PHILIPPINE enterprises are encouraged to leverage on artificial intelligence (AI) built on confidence and transparency that can bring real value to their entities.
Businesses, especially small-scale ones, are still quite afraid of AI without knowing that they will be left behind their competitors who have already embraced this cutting-edge technology, according to IBM Philippines President and Technology Leader Aileen Judan-Jiao.
“They would need to put AI to work at the strategic core of their business to meet tomorrow’s elevated customer expectations. At the same time, it is critical for organizations to use AI that is explainable, fair, robust, transparent, and prioritize and safeguard consumers’ privacy and data rights to engender trust,” she told reporters in a briefing prior to the staging of IBM’s flagship Tech Innovation Forum 2023 at the Bonifacio Global City in Taguig on Wednesday.
As a catchup, companies ought to adopt the hottest technology trend today called the generative AI that has been quickly gaining traction amongst the businesses, professionals and consumers. In a nutshell, this type of AI refers to machine learning systems that can create text, images, code or other kinds of content usually in response to a prompt entered by a user.
Unlike the traditional machine learning or deep learning that is like “the realm of data science,” generative AI “is almost predictive in a sense,” per IBM Technology ASEANZK (Asean, Australia and New Zealand, Korea) Principal Technical Sales Leader for Data, AI and Automation Kieran Hagan.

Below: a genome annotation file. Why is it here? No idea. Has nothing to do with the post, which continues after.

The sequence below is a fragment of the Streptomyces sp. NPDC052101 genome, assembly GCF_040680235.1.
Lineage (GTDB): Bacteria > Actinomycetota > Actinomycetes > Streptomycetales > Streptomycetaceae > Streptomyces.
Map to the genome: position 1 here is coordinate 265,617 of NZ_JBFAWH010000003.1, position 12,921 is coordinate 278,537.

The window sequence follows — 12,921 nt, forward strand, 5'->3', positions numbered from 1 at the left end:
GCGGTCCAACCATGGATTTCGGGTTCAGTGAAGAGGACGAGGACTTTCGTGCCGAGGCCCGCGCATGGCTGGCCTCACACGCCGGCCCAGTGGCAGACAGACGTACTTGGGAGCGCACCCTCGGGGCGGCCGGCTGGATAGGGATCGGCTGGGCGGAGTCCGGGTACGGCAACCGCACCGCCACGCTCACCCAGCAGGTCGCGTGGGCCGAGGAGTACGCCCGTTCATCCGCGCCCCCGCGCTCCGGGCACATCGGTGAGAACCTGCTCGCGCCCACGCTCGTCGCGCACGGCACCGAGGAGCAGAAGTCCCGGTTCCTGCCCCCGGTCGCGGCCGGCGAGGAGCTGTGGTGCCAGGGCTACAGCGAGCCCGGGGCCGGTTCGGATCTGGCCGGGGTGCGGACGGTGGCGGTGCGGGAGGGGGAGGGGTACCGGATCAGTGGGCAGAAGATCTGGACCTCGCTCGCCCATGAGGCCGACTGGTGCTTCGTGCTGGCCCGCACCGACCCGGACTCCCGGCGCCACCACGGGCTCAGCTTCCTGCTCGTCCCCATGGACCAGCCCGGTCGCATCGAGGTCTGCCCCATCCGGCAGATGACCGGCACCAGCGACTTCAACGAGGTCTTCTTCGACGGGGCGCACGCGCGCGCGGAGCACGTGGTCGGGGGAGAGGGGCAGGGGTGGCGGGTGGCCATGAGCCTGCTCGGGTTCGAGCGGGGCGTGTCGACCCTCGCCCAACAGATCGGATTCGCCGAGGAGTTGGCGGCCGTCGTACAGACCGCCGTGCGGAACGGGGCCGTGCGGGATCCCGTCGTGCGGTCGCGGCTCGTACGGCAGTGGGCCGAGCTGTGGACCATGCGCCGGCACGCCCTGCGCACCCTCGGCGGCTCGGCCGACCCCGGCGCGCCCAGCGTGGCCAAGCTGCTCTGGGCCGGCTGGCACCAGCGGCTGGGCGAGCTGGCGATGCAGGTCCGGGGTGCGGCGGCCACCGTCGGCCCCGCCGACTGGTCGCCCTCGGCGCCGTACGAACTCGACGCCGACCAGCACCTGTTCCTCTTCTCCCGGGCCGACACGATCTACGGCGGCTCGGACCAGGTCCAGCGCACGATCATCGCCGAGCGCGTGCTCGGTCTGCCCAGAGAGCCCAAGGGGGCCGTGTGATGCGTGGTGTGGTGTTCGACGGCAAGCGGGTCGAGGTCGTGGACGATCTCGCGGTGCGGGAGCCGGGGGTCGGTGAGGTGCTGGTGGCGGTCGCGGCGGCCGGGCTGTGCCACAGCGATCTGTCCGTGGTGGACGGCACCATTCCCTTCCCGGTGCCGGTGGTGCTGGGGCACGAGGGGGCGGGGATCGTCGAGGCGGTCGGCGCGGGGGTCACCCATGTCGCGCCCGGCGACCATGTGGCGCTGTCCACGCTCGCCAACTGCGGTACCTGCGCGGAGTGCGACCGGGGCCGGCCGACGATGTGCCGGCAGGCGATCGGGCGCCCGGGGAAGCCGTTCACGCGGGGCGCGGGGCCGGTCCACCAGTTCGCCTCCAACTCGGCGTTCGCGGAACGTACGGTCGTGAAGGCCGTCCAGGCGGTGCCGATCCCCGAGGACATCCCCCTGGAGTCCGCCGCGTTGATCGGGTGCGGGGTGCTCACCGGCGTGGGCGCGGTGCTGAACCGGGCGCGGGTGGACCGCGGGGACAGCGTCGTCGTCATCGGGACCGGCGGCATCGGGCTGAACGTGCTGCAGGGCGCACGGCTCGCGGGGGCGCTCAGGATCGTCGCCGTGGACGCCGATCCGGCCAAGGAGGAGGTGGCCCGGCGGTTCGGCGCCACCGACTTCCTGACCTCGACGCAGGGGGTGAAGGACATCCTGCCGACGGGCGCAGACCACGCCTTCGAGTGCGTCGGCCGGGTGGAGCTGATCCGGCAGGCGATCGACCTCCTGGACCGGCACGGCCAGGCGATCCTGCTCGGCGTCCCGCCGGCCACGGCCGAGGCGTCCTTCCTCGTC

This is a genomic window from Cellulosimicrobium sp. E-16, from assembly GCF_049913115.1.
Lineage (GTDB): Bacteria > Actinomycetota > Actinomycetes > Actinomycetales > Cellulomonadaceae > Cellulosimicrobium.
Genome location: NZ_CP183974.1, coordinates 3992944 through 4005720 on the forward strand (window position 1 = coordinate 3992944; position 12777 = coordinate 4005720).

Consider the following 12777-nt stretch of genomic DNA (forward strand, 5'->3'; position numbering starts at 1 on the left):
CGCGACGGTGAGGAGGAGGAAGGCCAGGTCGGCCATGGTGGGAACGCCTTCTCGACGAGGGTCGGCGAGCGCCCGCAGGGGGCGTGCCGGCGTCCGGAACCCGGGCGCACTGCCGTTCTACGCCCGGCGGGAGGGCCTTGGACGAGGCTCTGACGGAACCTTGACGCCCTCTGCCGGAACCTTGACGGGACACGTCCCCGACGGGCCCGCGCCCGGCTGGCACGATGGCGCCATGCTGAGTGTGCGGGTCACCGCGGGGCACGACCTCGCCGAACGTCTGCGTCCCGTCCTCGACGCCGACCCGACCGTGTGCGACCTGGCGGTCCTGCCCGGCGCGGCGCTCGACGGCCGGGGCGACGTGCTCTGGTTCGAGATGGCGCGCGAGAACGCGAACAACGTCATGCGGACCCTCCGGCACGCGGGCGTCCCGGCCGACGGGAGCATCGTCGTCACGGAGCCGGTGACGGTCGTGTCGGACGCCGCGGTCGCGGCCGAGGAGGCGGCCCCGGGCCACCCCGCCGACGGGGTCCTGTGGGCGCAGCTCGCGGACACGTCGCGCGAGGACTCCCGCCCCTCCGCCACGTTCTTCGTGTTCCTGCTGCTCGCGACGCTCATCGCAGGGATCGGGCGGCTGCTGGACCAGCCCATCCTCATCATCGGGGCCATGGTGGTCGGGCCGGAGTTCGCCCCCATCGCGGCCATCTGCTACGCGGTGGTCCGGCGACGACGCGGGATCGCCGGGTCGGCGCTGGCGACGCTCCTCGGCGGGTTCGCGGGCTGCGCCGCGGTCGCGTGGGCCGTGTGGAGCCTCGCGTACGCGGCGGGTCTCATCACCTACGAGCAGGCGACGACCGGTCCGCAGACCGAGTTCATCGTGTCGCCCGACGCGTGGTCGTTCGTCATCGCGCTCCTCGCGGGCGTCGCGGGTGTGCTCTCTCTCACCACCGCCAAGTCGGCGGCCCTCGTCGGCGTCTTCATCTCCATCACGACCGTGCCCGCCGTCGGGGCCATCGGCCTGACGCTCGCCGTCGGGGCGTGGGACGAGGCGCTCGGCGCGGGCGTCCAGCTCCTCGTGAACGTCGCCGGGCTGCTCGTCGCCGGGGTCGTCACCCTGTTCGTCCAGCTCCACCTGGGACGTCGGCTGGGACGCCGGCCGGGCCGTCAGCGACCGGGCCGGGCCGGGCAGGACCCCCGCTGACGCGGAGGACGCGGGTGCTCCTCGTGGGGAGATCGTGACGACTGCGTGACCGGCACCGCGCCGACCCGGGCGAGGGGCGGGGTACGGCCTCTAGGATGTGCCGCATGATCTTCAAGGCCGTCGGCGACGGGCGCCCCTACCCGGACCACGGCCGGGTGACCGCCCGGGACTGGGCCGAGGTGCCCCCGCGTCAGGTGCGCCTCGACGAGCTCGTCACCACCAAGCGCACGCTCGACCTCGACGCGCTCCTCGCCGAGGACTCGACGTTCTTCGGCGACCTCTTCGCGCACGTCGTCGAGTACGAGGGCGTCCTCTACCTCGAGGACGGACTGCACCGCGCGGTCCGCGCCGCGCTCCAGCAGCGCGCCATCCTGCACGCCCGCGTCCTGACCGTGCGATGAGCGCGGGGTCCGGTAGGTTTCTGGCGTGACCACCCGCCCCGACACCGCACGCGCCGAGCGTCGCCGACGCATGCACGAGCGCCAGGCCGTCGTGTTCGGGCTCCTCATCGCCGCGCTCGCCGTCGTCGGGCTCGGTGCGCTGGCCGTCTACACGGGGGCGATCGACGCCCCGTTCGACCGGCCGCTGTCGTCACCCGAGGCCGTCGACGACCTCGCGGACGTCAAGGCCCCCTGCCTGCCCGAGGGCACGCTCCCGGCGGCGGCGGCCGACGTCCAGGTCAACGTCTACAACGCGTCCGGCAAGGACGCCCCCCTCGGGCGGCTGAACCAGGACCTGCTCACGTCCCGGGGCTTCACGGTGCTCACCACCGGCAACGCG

“It changes the way you build the app now. You don’t have to label the data, and it has changed the supervised learning. So it’s creating a new content based on available data and prompting, which based on the IBM research, it’s 70 percent more efficient than classic deep learning and machine learning,” he explained.
Generative AI has crucial applications for the Philippines given its potential impact on all industries.
Some of the classic use cases of generative AI would be around automation, virtual assistance, digitalization of workflows, among other applications, Hagan elaborated.
Digiteer Chief Executive Officer (CEO) and Cofounder Fatima Yambao, on the other hand, noted that this could affect the customer service industry since it has certain tasks that can be enhanced or passed on to the AI, without replacing the people but just need upskilling or reskilling for competence.
Additionally, it can be of use for the agriculture and transport sectors. Yambao said: “The Philippines is an agricultural country and we haven’t really utilized that. So now we can check up the crops, the yield, even irrigation and fertilization, [through AI drones]. For the traffic that is really a big problem here, with the help of AI, we can actually have maybe solutions for that in the near future.”
Meanwhile, AI can help address the pressing problem of climate change and dealing with natural disaster preparedness, among other environmental issues.
The Department of Finance reported that climate-related hazards led to P506.1 billion in economic losses and damage in the Philippines over the past 10 years.